Veterinary groups have criticised the federal government’s plans to commence live cattle exports to China.
Vets Against Live Export (VALE) said the journey by sea to China is about 18 days, equivalent to the journey to the Middle East, a distance they deem unacceptable.
The organisation is also concerned about animal protection laws in China, and said Australian animals are likely to be handled and slaughtered in a fashion that would be unacceptable at home.
VALE believe animal welfare is best served when animals are slaughtered as close as possible to the point of production.
“The history of what has happened to Australian cattle exported live tells us that the outcomes are not likely to be acceptable,” VALE spokesperson Sue Foster said.
“The second important consequence is the deleterious effect this will have on the Australian meat processing industry.”
Foster said the Australian Bureau of Agricultural and Resource Economics and Sciences (ABARES) report from the September quarter of this year indicates that local beef cattle slaughter will decrease by five per cent, primarily due to increased live export demand.
She added that the demand for both domestic and export meat (including demand from China) would remain strong, however direct competition for slaughter animals being sent to live export would result in a fall in beef and veal exports.
“The meat processing industry in Australia employs over 200,000 people, but the significant decrease in domestic and export meat production must be expected to impact negatively on employment in the meat processing sector.”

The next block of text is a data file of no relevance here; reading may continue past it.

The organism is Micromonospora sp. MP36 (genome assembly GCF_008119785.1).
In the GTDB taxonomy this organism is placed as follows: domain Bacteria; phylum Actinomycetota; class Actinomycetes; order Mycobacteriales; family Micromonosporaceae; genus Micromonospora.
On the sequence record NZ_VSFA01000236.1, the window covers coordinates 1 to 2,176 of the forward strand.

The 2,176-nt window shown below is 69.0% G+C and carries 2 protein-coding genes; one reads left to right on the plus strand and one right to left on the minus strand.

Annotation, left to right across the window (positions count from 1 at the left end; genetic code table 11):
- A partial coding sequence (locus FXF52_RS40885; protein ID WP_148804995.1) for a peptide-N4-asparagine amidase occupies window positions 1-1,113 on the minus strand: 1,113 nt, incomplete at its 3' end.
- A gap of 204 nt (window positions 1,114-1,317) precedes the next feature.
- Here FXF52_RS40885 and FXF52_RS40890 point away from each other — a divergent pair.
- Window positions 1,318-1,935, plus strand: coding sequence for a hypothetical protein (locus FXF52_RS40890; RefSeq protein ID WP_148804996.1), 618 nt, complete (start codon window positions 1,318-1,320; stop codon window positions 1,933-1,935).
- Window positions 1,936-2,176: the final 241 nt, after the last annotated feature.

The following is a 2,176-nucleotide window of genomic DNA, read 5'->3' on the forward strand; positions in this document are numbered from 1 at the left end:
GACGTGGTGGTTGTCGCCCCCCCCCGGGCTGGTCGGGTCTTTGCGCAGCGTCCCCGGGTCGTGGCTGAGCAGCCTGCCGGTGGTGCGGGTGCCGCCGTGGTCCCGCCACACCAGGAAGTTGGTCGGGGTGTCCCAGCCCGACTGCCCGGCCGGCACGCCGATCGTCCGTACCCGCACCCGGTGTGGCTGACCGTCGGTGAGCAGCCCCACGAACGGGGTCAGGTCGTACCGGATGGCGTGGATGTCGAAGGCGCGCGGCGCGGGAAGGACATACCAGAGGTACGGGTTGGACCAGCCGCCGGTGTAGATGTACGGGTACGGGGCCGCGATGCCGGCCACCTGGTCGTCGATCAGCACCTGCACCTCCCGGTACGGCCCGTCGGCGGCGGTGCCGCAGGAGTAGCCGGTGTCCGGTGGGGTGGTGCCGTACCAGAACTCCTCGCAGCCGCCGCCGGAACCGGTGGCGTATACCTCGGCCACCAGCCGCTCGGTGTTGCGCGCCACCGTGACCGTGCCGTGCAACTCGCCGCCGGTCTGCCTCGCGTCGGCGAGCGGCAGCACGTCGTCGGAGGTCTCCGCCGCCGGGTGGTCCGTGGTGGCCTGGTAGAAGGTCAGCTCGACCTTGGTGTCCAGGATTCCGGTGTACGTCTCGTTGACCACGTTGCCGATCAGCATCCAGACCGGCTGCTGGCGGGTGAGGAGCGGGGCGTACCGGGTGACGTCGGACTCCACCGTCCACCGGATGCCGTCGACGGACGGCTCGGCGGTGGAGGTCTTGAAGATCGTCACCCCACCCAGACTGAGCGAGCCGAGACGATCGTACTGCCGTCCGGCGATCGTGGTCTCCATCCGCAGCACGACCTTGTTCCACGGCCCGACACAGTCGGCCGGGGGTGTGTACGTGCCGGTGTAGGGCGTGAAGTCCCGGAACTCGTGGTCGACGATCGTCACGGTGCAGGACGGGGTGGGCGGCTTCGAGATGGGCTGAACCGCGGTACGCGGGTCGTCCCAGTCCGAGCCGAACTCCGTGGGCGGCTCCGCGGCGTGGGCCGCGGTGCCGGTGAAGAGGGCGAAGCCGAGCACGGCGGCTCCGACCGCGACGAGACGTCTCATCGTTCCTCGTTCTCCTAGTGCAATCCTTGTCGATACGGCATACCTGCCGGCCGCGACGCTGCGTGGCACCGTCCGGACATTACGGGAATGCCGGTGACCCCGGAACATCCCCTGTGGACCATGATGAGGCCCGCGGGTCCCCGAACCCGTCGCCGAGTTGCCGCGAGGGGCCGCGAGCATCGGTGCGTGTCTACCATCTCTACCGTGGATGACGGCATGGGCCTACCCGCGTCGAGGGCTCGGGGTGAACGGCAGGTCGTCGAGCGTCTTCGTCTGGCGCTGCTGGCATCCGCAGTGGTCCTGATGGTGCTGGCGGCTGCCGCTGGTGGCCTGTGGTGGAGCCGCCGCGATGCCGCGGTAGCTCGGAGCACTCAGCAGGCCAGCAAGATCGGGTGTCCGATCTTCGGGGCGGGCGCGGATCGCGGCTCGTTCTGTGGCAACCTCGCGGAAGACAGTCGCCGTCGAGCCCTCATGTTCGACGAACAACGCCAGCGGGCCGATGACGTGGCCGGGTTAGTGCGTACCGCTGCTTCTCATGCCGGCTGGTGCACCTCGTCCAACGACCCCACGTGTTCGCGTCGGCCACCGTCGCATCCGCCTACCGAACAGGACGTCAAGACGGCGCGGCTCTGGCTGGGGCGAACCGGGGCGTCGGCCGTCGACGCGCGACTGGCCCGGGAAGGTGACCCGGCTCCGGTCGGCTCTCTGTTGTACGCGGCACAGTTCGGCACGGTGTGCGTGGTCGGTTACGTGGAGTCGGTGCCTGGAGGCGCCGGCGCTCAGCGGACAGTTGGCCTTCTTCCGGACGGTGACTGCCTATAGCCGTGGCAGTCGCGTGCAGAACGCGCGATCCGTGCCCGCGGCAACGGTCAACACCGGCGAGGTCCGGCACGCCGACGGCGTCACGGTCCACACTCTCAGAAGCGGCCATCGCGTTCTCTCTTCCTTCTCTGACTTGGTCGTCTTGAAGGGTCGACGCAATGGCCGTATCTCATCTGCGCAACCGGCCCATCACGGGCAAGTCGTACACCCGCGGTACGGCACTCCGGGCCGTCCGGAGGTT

Foster concluded that increasing local processing of cattle and exporting meat in response to demand is the rational and ethical course of action.
A spokesperson from the office of Minister for Agriculture Barnaby Joyce said live exports are an important, ongoing trade for Australia, contributing to the economy and supporting regional communities.
“The livestock export trade contributes to the food security of people in several countries across the world,” the spokesperson said.
“Australia’s leadership in the trade provides an opportunity to positively influence animal welfare conditions in other countries.”
Minister Joyce’s office claimed the Exporter Supply Chain Assurance System (ESCAS) provides assurance that international animal welfare standards are being met in 18 countries, training over 7000 people in animal handling and husbandry skills.
“While it is difficult to measure welfare outcomes in other countries our information shows that ESCAS has lead to improvements in animal handling and slaughter practices,” the spokesperson said.
“The current system is designed to ensure industry minimises the risk.
“It also provides us with the process to investigate and requires exporters to address problems in supply chains as they arise, in a manner that minimises the disruption to trade and improves animal welfare outcomes.”
The spokesperson added that the federal government has been working with the Chinese government’s veterinary authorities to reach agreement on animal health certification requirements.
“I expect exporters will soon be working with importers in China to implement the ESCAS and establish supply chains that meet requirements,” the spokesperson said.